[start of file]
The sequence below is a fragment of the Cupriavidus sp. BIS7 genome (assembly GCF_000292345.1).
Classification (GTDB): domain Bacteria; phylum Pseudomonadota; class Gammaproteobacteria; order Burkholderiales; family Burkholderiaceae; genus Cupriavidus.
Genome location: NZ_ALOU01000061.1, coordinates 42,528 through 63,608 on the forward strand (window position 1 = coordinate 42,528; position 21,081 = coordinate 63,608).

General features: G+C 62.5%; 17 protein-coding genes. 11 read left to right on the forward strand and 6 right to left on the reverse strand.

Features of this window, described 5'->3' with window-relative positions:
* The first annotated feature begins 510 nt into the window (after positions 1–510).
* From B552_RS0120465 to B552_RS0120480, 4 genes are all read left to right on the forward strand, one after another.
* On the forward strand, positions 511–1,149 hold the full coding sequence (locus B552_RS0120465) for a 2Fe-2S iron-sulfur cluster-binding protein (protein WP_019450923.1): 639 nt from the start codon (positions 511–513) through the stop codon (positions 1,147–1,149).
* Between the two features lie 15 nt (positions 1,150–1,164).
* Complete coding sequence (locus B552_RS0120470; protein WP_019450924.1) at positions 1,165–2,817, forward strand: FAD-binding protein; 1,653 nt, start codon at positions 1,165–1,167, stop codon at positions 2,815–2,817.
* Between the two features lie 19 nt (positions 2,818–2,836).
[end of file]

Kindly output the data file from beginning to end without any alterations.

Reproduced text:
The sequence below is a fragment of the Cupriavidus sp. BIS7 genome (assembly GCF_000292345.1).
Classification (GTDB): domain Bacteria; phylum Pseudomonadota; class Gammaproteobacteria; order Burkholderiales; family Burkholderiaceae; genus Cupriavidus.
Genome location: NZ_ALOU01000061.1, coordinates 42,528 through 63,608 on the forward strand (window position 1 = coordinate 42,528; position 21,081 = coordinate 63,608).

General features: G+C 62.5%; 17 protein-coding genes. 11 read left to right on the forward strand and 6 right to left on the reverse strand.

Features of this window, described 5'->3' with window-relative positions:
* The first annotated feature begins 510 nt into the window (after positions 1–510).
* From B552_RS0120465 to B552_RS0120480, 4 genes are all read left to right on the forward strand, one after another.
* On the forward strand, positions 511–1,149 hold the full coding sequence (locus B552_RS0120465) for a 2Fe-2S iron-sulfur cluster-binding protein (protein WP_019450923.1): 639 nt from the start codon (positions 511–513) through the stop codon (positions 1,147–1,149).
* Between the two features lie 15 nt (positions 1,150–1,164).
* Complete coding sequence (locus B552_RS0120470; protein WP_019450924.1) at positions 1,165–2,817, forward strand: FAD-binding protein; 1,653 nt, start codon at positions 1,165–1,167, stop codon at positions 2,815–2,817.
* Between the two features lie 19 nt (positions 2,818–2,836).